Foster Branch

Foster Branch Watershed Assessment and Sediment Abatement Study
Joppatowne, MD
Harford County Department of Public Works

Foster Branch, a third order tributary to the Gunpowder River, is located in Joppatowne, Maryland.  Clear Creeks Consulting teamed with BayLand Consultants and Designers to conduct an assessment of the 2.22 square miles (1,446 acres) mixed land use watershed.  The focus of the study was to identify sources of sediment contributing to sedimentation in the tidal waters of the Gunpowder River.  In addition, it focused on identifying opportunities for implementing stormwater retrofits, sediment retention facilities, and channel restoration projects.  Mr. Powell served as the Senior Scientist and Restoration Design Specialist.  He developed an assessment methodology specifically suited to the objectives of this study.  He supervised and conducted the field reconnaissance, geomorphic mapping, stability assessment data collection, and developed estimates of sediment loadings by source.  He identified and prioritized stream restoration  projects and prepared cost estimates for those projects.

A Report of Findings and Recommendations for stream restoration, stormwater BMPs and other sediment reduction strategies was prepared.  Design concepts, and preliminary cost estimates for design and construction for stormwater retrofits, sediment retention facilities, and channel restoration projects were developed.  The field work and report were completed in 2011.


Over the last four decades the Joppatowne area, as well as Harford County in general has experienced a rapid growth in population that has transformed this once rural area to suburban, residential and commercial land uses.  These changes have had a tremendous effect on the natural resources of the County.  In particular, increased sedimentation from construction activities, stream channel erosion in response to increased storm water runoff, and an overall increase in pollutant loadings due to the conversion from forest and cultivated land to residential and commercial uses have significantly degraded the water quality, reduced flood storage capacity, and damaged public infrastructure as well as public and private land along the County’s stream corridors.  Of particular concern is the contribution unstable headwater streams make to sedimentation problems in tidal creeks that necessitate costly maintenance dredging.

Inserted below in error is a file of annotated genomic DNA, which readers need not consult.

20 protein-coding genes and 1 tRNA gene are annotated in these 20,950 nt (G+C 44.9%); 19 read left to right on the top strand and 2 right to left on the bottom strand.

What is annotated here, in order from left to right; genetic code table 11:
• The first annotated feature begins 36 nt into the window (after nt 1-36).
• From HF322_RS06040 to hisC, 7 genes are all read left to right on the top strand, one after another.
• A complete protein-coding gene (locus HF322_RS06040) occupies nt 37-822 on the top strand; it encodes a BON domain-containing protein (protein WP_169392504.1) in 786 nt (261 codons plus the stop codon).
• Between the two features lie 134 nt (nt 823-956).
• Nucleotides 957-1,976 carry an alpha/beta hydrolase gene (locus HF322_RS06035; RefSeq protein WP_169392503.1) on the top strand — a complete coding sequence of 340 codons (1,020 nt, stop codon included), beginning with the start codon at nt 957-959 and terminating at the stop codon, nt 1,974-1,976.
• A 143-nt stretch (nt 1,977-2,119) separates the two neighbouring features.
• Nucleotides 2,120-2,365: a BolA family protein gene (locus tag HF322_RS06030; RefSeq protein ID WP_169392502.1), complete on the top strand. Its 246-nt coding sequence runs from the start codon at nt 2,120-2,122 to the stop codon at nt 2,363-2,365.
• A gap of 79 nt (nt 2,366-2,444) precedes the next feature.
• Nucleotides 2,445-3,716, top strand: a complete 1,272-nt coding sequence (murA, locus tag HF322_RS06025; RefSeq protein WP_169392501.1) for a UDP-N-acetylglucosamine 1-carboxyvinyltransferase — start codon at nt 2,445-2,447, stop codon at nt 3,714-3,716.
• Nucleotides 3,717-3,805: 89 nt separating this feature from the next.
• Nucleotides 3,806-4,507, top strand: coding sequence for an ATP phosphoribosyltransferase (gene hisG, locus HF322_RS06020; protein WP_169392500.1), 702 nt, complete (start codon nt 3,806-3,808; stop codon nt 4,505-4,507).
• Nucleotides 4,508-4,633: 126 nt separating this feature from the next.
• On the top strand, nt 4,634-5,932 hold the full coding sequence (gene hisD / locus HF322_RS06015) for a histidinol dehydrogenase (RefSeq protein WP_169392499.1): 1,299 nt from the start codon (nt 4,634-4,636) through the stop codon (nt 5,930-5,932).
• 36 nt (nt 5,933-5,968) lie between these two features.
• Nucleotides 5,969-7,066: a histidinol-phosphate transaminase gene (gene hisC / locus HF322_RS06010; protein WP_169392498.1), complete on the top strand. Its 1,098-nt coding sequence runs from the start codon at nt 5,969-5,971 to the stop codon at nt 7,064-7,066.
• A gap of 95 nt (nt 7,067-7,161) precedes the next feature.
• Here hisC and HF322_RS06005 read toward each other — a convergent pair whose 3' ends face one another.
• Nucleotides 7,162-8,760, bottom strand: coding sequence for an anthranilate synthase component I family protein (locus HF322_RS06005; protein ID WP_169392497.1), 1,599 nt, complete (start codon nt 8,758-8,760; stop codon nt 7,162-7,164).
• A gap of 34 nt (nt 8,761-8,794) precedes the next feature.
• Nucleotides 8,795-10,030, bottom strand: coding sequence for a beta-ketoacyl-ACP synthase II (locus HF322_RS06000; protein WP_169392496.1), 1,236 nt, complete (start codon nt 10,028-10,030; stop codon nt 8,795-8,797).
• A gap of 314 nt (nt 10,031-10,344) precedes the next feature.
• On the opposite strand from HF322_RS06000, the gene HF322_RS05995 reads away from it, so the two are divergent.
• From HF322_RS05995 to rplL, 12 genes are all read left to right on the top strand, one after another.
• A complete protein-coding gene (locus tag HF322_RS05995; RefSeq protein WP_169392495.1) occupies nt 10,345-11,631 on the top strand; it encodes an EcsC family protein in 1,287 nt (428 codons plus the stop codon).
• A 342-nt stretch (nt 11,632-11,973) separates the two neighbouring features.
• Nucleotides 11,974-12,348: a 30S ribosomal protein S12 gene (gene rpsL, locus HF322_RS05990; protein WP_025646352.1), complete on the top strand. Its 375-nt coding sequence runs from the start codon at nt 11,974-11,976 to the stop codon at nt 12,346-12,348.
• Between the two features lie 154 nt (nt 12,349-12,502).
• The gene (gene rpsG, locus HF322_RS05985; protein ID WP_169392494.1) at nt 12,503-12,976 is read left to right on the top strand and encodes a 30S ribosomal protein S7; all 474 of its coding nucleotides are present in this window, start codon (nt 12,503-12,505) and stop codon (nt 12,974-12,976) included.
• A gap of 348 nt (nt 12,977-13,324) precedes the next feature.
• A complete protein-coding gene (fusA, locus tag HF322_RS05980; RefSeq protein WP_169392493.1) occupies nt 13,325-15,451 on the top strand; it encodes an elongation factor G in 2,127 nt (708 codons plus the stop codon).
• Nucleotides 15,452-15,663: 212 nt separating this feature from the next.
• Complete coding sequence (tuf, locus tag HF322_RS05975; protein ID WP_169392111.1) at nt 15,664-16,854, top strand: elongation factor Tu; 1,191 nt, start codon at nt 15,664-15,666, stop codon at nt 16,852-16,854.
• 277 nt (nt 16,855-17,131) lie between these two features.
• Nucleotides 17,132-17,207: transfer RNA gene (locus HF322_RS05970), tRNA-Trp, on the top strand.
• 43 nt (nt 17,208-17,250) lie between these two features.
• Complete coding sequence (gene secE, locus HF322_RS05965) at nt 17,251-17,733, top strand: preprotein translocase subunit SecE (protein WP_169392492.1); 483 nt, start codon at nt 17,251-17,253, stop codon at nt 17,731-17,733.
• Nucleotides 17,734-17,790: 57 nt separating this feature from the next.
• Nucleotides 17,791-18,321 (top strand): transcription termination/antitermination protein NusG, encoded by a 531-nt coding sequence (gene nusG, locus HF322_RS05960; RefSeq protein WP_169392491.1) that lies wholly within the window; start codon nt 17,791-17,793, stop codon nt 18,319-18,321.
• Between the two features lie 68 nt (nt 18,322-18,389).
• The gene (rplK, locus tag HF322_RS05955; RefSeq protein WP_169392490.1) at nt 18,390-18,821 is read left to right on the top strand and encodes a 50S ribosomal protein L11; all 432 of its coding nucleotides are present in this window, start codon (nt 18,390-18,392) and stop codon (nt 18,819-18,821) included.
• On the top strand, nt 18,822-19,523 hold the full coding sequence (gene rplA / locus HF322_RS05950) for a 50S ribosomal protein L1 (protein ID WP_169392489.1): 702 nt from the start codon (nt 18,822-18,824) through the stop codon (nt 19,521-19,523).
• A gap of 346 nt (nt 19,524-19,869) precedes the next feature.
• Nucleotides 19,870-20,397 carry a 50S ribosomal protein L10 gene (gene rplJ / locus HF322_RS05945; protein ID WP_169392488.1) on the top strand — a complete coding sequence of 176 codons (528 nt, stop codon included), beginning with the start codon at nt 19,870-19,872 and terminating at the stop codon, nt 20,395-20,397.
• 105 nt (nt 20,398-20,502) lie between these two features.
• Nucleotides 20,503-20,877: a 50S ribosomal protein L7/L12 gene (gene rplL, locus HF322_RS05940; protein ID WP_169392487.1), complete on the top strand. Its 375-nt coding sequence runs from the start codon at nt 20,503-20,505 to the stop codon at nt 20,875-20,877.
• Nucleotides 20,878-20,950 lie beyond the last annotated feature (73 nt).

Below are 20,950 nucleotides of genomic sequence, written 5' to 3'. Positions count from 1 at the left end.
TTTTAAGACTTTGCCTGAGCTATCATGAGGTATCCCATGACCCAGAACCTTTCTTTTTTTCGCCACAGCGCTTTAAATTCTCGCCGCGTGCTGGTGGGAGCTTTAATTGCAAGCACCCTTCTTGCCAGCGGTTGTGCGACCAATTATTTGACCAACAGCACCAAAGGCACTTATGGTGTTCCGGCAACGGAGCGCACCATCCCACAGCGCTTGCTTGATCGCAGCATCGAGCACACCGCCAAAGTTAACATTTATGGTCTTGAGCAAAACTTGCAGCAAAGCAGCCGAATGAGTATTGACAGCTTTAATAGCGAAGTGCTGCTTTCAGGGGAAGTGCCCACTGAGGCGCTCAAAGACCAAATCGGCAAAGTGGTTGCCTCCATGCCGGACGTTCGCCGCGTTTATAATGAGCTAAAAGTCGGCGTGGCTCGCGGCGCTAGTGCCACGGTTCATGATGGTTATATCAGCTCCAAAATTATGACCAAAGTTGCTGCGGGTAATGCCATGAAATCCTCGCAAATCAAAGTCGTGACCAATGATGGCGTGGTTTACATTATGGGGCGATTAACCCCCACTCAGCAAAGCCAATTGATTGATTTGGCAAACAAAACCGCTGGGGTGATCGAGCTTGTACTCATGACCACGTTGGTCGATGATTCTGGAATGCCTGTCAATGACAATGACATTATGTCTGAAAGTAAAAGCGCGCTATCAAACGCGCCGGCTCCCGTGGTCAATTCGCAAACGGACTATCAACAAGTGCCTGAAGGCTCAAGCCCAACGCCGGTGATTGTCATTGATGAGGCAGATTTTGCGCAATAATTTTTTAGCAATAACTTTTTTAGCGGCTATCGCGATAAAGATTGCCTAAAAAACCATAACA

In response to these concerns, the Harford County Department of Public Works, Water Resources Engineering have focused their efforts on identifying water quality problems and developing strategies for correcting those problems.  In addition, the Department of Public Works initiated capital improvement programs focused on remediation of erosion and sedimentation problems caused by uncontrolled or inadequately controlled stormwater runoff.

It is the intention of the Harford County Department of Public Works, Water Resources Engineering to control runoff from developed areas, to correct stream channel instability problems, to reduce sediment loadings, and to improve the overall water quality of Foster Branch and the Gunpowder River.


  • GIS Mapping and Analysis
  • Evaluation of Historic Aerial Photographs
  • Field Reconnaissance and Geomorphic Mapping of 8.64 miles (45,610 LF) of stream channels
  • Level II Morphological Survey and Level III Channel Stability Assessments along representative reaches
  • Sediment Loading Estimates Calculated for Sources by Subwatershed
  • Ranking of Subwatersheds, Stream Reaches and Stream Sections
  • Preliminary Hydrologic Analyses
  • Identification of Opportunities for Potential Stream Restoration Projects and Potential Stormwater BMPs and Sediment Retention Facilities

Evaluation of Upland Conditions

  • The Foster Branch watershed is characterized by rolling to steep topography and highly erodible soils.
  • High percent of imperviousness in headwaters and along the eastern tributaries
  • Most development predated stormwater management regulations, little control of runoff
  • Former sand and gravel mining areas still evident.

Evaluation of In-Channel Conditions

  • In-channel erosion most significant source of sediment to the tidal portion of Foster Branch.
  • Majority of the stream channels throughout the watershed are unstable characterized by extensive streambank erosion, sediment deposition, debris jams, and active head-cuts.